An adventure worth watching

Stephen DeFilippo

“Into the Wild” is an adventure, a cinematic beauty, and a terrific accomplishment for filmmaker Sean Penn and the entire cast.

The film is based on the true story and book by Jon Krakauer which tells the story of Christopher McCandless, a college graduate who abandons society and is driven into the wild by his frustration with the world and by the dysfunction of his family.

Emile Hirsch plays McCandless and performs how actors should: he lives the part, and breaths the air and it shows in every scene. His delivery is genuine and physically he goes from the fit college grad to the malnourished, disjointed dropout of society. He acts with his body in the same extreme vein of Christian Bale in “The Machinist.”

The journey is captured in diary-like snippets accompanied by photo-essayist shots that could stand by themselves in National Geographic. From the Arizona desert to the Alaskan wilderness, mountain ranges, railroads, rivers, lakes, suburbs, flora, and fauna bless the screen.

The film is rendered in ways that make it seem like art house cinema. Shaky shots, blurs, and close-ups are all used effectively to maximize viewer association with the action on screen. The story is broken into five chapters, switching from the journey to the present action set in Alaska. McCandless’ sister played by Jena Malone narrates the film, not a line of dialogue or narration is in excess.

The film doesn’t tiptoe around the issues that it touches. In one scene McCandless and his wheat-farming boss share a moment where Christopher describes his view of “them” or Society as parents, hypocrites, politicians, and pricks.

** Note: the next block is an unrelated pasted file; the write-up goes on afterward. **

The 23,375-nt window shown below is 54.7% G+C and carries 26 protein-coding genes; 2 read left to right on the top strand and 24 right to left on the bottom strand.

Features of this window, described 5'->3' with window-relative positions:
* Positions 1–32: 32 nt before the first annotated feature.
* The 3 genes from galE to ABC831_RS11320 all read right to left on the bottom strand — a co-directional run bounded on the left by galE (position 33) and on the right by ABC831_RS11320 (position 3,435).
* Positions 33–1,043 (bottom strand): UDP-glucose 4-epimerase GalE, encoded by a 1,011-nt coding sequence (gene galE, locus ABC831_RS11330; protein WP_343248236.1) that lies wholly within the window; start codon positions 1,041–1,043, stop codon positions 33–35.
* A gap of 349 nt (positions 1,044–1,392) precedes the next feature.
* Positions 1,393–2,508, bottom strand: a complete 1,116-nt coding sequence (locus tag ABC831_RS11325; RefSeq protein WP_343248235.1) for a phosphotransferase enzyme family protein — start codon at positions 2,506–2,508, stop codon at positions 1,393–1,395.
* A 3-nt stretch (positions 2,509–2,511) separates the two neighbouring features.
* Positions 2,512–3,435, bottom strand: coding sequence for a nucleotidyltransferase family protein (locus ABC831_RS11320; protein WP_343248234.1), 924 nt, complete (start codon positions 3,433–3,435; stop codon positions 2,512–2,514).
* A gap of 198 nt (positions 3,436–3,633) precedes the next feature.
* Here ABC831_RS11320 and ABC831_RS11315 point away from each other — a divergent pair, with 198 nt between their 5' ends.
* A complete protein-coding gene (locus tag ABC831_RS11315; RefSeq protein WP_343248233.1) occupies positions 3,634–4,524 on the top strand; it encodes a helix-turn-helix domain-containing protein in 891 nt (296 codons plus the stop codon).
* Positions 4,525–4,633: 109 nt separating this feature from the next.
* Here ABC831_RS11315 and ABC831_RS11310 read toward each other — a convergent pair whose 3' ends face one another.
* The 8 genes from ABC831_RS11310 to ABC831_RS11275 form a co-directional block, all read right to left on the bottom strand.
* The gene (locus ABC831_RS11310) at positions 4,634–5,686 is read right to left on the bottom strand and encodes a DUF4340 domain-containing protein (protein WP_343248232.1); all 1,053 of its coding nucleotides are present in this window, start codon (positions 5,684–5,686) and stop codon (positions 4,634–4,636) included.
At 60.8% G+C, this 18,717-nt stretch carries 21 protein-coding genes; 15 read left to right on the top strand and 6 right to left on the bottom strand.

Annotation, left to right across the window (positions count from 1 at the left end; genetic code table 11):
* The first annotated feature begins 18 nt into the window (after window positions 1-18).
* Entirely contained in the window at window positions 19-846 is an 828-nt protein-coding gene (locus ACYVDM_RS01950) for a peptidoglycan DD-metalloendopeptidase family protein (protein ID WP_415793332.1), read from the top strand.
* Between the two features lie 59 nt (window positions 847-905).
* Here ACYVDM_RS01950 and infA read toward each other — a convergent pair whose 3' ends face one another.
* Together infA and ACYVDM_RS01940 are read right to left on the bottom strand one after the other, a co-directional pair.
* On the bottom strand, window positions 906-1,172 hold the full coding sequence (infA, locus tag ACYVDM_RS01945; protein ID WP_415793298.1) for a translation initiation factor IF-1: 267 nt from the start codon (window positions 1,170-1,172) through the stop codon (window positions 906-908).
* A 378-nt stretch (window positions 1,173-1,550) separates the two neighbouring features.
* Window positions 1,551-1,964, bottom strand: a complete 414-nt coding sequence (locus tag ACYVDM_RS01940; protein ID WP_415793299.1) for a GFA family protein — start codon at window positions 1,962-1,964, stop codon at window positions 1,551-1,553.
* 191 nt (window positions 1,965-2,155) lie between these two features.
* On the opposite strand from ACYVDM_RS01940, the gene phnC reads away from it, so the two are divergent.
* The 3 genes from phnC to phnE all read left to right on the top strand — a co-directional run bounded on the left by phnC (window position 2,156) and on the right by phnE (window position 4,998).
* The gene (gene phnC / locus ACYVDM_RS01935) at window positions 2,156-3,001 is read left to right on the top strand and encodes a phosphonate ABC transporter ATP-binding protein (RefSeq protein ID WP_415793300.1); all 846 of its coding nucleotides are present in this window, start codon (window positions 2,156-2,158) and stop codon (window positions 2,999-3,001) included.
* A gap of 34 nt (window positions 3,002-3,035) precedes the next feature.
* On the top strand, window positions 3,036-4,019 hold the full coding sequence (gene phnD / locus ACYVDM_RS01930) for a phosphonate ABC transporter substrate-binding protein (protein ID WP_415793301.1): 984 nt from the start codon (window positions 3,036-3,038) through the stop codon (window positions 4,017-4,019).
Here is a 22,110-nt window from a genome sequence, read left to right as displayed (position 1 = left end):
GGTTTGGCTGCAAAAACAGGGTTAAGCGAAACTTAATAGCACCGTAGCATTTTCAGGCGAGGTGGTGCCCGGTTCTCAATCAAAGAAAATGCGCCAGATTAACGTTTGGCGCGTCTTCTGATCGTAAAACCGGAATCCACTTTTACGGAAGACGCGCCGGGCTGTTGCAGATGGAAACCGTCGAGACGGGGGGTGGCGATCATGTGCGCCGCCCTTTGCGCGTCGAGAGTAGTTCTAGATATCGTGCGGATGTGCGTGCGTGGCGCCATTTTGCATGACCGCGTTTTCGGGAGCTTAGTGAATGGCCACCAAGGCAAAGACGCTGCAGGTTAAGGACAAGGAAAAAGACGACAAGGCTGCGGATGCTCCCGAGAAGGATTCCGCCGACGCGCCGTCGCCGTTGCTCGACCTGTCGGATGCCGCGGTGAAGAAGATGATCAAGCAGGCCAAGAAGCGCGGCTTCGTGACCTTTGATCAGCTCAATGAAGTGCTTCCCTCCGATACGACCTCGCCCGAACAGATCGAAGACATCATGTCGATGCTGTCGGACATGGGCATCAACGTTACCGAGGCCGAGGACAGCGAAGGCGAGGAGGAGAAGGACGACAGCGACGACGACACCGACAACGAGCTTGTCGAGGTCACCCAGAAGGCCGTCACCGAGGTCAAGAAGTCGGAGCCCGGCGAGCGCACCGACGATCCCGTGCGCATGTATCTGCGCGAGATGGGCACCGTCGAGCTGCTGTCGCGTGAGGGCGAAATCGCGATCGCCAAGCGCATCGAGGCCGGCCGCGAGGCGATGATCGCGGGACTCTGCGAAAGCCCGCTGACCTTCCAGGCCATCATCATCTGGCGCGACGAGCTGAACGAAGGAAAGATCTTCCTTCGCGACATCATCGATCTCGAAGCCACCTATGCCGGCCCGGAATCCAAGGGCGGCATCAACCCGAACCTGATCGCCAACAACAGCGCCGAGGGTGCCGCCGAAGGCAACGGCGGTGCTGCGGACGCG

Audiences have become accustom to the formula of Hollywood narratives, special effects and predetermined, overproduced emotion that is usually delivered as one big bang at the end. Here, the emotion leaks out with each realization Christopher reaches, each exchange of words with the strangers he meets. It’s not a standard to feel the way you do when watching “Into the Wild” and nor should it be for if it was, we’d be a very spoiled population.

The soundtrack is beautiful on its own. But when coupled with the images on the screen it proves to be an epic combination. The songs were mostly written and all preformed by Eddie Vedder (Pearl Jam front man). You would expect nothing but an acoustic companion to match the tone of the film. But here it’s so good you would think Vedder himself burnt his social security card and money, and cast off into the wild to write the songs.

Sean Penn had already proved himself an actor in past efforts such as “21 Grams” and “I am Sam” But here as writer and director of “Into the Wild” he deserves even more praise, perhaps even from the Academy with picture of the year.

“Into the Wild” is a selfless social commentary, a chilling masterpiece, and a genuine tribute to the life of Christopher McCandless.